Two athletes who’ve had breakthrough years are taking very different approaches to 2015 — Tom Walsh will turn professional, while Emma Twigg will study in Europe.

Tom Walsh has made the biggest decision of his fledgling athletics career. He's committed to pursuing shot put in the professional ranks for the next 10-15 years, which will force his employment in the building trade to become sporadic.

As New Zealand sporting revelations go, the 22-year-old's trajectory through the athletics ranks is in the top echelon. From being a relative unknown, he's emerged to defeat every major international shot putter this season, culminating last week in victory at the IAAF World Challenge in Zagreb with a put of 20.69m. Double Olympic champion Tomasz Majewski was 25cm adrift and overall 2014 Diamond League winner Reese Hoffa 33cm back in third.

"The most pleasing aspect was regaining the lead three times from Tomasz. It was awesome knowing when it counted, I could push him.

"If you told me I'd be in this position at the start of the year, I'd have said you were bat-shit crazy. It started with the 21m-plus effort at the world indoor championships [to take bronze], which was my goal before then. To think I'd consistently throw beyond 20.50m was way out there. Fingers crossed this is what I'll be doing every New Zealand winter for the next 10-15 years."


Performing beyond expectations - Walsh has improved 1.93m since June 2012 - and the lure of Olympic glory have been catalysts to his decision but an unexpected ingredient has been the camaraderie.

"It's tough being away from home this long, but it's a necessary evil. I was quite lucky joining up with a lot of American throwers, who are good fun. Ryan Whiting and I travelled on all the same planes across Europe.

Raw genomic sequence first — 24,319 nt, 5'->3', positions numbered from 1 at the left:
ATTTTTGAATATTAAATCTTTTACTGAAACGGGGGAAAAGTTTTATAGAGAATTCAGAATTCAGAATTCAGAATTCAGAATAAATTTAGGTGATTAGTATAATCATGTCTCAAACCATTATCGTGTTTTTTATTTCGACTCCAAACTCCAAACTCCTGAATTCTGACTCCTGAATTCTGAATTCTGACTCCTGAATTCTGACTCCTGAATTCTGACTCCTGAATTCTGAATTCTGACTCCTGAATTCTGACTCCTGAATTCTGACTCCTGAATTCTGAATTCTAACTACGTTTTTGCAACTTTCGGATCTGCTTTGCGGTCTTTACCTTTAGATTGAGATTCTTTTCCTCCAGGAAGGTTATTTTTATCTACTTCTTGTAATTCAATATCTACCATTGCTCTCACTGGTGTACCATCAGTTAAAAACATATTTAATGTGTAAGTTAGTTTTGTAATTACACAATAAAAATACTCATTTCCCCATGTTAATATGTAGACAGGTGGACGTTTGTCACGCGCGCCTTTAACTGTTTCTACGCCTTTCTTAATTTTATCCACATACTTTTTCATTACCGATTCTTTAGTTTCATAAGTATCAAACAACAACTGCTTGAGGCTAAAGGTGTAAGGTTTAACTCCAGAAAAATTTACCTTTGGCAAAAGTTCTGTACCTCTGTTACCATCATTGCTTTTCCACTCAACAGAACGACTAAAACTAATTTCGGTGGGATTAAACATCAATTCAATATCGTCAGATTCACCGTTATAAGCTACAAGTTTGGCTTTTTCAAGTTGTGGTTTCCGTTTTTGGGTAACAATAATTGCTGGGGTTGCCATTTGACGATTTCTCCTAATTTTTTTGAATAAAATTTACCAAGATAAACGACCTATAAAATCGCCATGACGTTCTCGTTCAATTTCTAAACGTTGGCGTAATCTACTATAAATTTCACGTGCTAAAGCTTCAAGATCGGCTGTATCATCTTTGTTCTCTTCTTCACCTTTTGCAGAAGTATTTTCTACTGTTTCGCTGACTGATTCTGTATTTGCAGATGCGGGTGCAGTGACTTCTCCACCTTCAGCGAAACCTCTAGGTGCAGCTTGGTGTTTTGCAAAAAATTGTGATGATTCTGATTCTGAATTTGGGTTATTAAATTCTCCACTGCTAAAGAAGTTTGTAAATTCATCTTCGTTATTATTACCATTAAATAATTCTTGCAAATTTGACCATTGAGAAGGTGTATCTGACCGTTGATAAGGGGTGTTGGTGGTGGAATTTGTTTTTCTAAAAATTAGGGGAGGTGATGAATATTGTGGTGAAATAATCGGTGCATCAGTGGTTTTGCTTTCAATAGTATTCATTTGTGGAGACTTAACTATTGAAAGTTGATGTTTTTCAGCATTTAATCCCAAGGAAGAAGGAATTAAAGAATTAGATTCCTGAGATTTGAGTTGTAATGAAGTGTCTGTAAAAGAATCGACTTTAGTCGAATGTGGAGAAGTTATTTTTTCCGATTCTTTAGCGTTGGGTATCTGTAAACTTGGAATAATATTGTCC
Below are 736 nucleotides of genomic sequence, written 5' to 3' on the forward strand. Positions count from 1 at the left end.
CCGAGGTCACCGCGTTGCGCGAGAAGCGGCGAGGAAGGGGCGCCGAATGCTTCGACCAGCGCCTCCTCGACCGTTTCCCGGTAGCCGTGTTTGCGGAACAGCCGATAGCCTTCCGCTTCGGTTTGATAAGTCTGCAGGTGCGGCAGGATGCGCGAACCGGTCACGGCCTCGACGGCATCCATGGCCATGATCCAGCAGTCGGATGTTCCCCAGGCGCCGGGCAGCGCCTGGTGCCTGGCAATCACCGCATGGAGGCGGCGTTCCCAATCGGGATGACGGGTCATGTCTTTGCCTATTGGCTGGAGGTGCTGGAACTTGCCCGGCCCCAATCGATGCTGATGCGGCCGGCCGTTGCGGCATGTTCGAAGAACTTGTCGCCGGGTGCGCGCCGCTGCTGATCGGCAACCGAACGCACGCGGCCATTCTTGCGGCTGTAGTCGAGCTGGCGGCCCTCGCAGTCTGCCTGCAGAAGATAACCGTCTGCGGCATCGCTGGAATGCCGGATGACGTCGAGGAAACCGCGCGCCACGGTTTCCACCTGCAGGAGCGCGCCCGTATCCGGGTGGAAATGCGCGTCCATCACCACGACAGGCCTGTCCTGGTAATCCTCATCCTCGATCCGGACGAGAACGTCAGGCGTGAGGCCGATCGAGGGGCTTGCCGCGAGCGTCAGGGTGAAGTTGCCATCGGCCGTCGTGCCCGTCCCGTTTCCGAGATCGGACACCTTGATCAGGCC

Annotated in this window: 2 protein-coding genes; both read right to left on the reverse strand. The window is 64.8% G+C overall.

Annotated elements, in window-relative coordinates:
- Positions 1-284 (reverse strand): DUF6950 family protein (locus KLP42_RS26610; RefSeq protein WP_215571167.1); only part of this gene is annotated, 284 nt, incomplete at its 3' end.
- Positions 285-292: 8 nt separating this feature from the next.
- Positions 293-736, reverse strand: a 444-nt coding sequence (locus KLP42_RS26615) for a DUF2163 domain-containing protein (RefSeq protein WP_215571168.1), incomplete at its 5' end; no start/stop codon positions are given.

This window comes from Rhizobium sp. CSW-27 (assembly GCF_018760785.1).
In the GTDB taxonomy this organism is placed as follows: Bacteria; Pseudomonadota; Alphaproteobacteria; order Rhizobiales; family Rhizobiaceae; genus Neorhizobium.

"The American boys also started a fantasy NFL league and roped me in. There's lots of trash talking and they've worked on a punishment for the person at the bottom of the table.

"At this stage, it's a top which will have some sort of graffiti drawn on it from everyone in the group. The loser has to get photographed in it at meets next season.

"We often go out for a few beers after a competition and the guys are willing to help with training or technique. It's one of the more friendly [track and field] disciplines. If you go into a dining hall, throwers stick together whereas sprinters are peppered about."

Walsh returns home on September 17 after competing for the Asia-Pacific region at the Continental Cup in Morocco. He's back working as a builder in Christchurch the following Monday. Walsh knows the arrangement needs to be flexible.

"When I take leave, I take unpaid leave. I haven't had an email saying, 'where the hell are ya?' so I guess things are OK," he laughs. "Well, it's either that or they're happy to see me go."

Next year poses further questions around where he'll be based and whether he formalises a coaching arrangement with Val Adams' coach Jean-Pierre Egger in Switzerland - he's used it as a base since June.

"It's all up in the air. At some point I'd like to get back to Switzerland because it's been awesome to have Val and JP around to keep me motivated, especially at this time of year when there are no major championships to spur you on.

"I'd also like to spend some time in the US with the contacts I've developed there and use it as a base before Rio."

The high road
All New Zealand's track and field medallists at the Commonwealth Games were based overseas.

• Gold
Val Adams (shot put) - Magglingen, Switzerland

• Silver
Julia Ratcliffe (hammer throw) - Princeton, United States
Tom Walsh (shot) - Magglingen, Switzerland (since June)

• Bronze
Nick Willis (1500m) - Ann Arbor, United States
Zane Robertson (5000m) - Addis Ababa, Ethiopi